Think of the liver as the main industrial center for the body. It’s involved in nearly every biochemical process required to manage health. The body’s ability to clot blood, to break down harmful toxins and other waste products, and to store energy are all controlled by the liver. It is a major player in your pet’s digestion, storing vitamins and producing bile which is necessary to break down fat. It’s a pretty important piece of machinery for your pet’s overall health.

Turmeric is liver-friendly, boosting the liver’s efficiency.

Turmeric has joined the fight against cancer!  This powerful spice plays a significant role in preventive medicine.  Worldwide, researchers find an effect on the spread of some cancers, the conversion of precancerous cells into cancer cells, and ability of cancer cells to establish their own blood supply.  Certainly, turmeric is not the only thing you should do to prevent, control, and/or treat cancer; however, it certainly is exciting to know that the active ingredients in turmeric have anti-cancer properties.

Here’s a really important daily health benefit of turmeric: It is very gut-friendly!

  • Reduces gas and bloating
  • Helps to heal stomach ailments
  • Aids in digestive disorders



The suggested dosage is approximately 15 to 20 mg per pound of body weight in dogs in their dog food.

A simpler way of looking at it is an 1/8 to a 1/4 teaspoon per day, for every 10 lbs of dog weight ( 1/2 – 1 tsp for a 40 pound dog).

Make sure your pet has lots of water to ensure that they don’t get constipated.

Sprinkle it right on top of your pet’s food and mix.

Turmeric Plus is an organic product which is devoid of pesticides and herbicides thus assuring the potency of the product.  For longevity, be sure to store it in a cool, dark place.

According to Dr. Demian Dressler, DVM known as the Dog Cancer Vet “[…] curcumin has some bioavailability problems.” This means that turmeric is poorly absorbed into the blood after it is taken by mouth. However, there are ways to eliminate this problem.  Turmeric Plus contains an ingredient, organic black pepper, tested to improve bioavailability by approximately 2,000 fold.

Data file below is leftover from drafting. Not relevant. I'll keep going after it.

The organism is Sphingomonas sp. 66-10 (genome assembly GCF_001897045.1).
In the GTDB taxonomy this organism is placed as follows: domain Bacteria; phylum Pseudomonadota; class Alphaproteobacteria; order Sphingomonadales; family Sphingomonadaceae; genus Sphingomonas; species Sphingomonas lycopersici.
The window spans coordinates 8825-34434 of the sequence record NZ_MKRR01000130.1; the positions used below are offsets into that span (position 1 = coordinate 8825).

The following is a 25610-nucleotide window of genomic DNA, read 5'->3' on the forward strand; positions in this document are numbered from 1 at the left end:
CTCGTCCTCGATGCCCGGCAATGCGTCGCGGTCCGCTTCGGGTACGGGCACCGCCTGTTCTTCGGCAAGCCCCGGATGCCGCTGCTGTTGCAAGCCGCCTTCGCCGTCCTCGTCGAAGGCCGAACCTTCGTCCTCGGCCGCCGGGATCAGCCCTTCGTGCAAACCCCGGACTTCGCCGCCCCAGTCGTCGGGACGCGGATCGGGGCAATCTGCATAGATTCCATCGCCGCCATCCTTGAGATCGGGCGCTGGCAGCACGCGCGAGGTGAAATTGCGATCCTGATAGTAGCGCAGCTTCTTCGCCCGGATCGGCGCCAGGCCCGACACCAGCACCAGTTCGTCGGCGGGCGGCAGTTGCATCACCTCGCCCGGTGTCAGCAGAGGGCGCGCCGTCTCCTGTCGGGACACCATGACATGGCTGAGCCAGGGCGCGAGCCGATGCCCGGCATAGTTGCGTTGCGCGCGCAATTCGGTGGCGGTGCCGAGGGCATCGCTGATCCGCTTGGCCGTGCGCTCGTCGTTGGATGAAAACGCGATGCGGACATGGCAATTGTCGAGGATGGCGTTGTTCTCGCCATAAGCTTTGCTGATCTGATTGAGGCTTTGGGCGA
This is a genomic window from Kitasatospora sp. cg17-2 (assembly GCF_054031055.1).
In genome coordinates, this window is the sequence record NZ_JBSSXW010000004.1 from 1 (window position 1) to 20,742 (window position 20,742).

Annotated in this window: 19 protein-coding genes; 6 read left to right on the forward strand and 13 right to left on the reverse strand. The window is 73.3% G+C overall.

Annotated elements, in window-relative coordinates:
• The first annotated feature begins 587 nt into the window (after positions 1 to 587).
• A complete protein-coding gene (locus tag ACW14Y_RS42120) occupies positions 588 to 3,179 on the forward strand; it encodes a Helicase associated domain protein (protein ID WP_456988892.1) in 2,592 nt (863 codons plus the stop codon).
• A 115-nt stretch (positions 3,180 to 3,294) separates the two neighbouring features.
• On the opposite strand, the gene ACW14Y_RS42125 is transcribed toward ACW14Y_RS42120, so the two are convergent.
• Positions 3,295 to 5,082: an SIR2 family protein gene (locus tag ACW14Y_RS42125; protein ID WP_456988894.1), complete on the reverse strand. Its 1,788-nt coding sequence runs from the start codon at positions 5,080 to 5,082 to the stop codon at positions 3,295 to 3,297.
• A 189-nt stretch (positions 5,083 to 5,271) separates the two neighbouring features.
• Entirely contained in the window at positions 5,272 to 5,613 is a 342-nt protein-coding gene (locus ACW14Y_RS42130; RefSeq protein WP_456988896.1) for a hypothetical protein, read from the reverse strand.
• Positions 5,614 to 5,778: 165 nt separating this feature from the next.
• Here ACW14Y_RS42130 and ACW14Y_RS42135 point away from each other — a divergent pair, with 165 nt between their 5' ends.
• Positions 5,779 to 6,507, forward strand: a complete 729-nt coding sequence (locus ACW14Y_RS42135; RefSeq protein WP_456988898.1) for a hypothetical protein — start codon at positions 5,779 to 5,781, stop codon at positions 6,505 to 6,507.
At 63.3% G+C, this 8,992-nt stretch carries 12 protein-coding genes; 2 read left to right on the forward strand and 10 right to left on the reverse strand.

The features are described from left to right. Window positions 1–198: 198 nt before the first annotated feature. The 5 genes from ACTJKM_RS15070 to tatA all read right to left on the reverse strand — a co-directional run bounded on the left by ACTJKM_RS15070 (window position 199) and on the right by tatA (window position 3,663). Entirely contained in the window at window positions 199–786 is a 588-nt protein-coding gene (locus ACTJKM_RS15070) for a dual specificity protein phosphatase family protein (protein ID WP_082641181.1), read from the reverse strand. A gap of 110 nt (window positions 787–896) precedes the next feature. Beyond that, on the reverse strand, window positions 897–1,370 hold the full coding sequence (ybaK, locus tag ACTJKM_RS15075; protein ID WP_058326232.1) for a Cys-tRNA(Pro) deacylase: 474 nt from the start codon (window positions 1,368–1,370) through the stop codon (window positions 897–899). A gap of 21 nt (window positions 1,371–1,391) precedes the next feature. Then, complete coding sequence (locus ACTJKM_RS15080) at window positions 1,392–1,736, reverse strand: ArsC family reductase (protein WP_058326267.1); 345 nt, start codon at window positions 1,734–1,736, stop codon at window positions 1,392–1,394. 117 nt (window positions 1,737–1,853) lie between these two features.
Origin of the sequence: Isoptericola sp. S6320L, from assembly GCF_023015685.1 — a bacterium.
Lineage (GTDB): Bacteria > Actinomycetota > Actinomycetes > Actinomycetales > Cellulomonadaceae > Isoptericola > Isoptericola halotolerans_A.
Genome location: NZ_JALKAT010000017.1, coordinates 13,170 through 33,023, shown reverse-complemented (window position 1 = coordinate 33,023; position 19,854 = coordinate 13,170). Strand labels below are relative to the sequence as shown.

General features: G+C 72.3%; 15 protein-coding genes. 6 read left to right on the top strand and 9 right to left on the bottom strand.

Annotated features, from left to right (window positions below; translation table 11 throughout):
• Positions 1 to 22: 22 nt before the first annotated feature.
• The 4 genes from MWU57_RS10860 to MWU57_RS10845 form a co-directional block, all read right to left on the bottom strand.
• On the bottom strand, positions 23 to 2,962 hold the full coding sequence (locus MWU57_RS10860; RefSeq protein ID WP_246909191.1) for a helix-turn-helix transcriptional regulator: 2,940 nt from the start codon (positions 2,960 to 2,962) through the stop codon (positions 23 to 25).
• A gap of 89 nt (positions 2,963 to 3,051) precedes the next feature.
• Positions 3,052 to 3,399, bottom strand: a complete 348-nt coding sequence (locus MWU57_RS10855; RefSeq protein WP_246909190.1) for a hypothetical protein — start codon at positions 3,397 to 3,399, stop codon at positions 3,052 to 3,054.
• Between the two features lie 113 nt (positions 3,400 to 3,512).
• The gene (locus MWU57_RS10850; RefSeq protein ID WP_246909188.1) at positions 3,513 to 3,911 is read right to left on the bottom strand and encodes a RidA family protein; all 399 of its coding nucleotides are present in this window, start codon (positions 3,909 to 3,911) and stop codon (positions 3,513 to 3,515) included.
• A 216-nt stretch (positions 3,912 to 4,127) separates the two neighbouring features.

If your dog turns his or her nose up at the smell or taste of Turmeric Plus, mix the powder in lowfat or regular yogurt.  The bowl will be licked clean!  The far in yogurt will help carry the turmeric (turmeric is fat soluable) right where right where it belongs.

Be careful and mix it in well with your pets’ food, or your pets might end up with turmeric mustaches!  *If they do, feel free to post a picture with #OrangePaws

If your pet has a pre-existing condition, is currently on medication, has a planned surgery, or is pregnant , it is advisable to talk to your vet before taking or continuing any supplement.

Spice up the life of your companion animal with Orange Paws Turmeric Plus!


*Above information adapted from Dogs Naturally Magazine                                                  

Written by Planet Paws Blogger – Sarah MacKeigan
Sources & Information – Rodney Habib


People living in a world with sophisticated medical approaches are living longer every decade. Yet, these extra years are now laden with chronic disorders, discomfort, and diseases—obesity, diabetes, dementia, heart disease, gut issues, osteoporosis, kidney disease, mood disorders, autoimmune diseases.  A causal factor in all these issues is chronic inflammation, silently eroding health over decades, then surfacing in midlife and beyond. The problem is not confined to humans, but rampant in all mammals—including our beloved companion, the dog.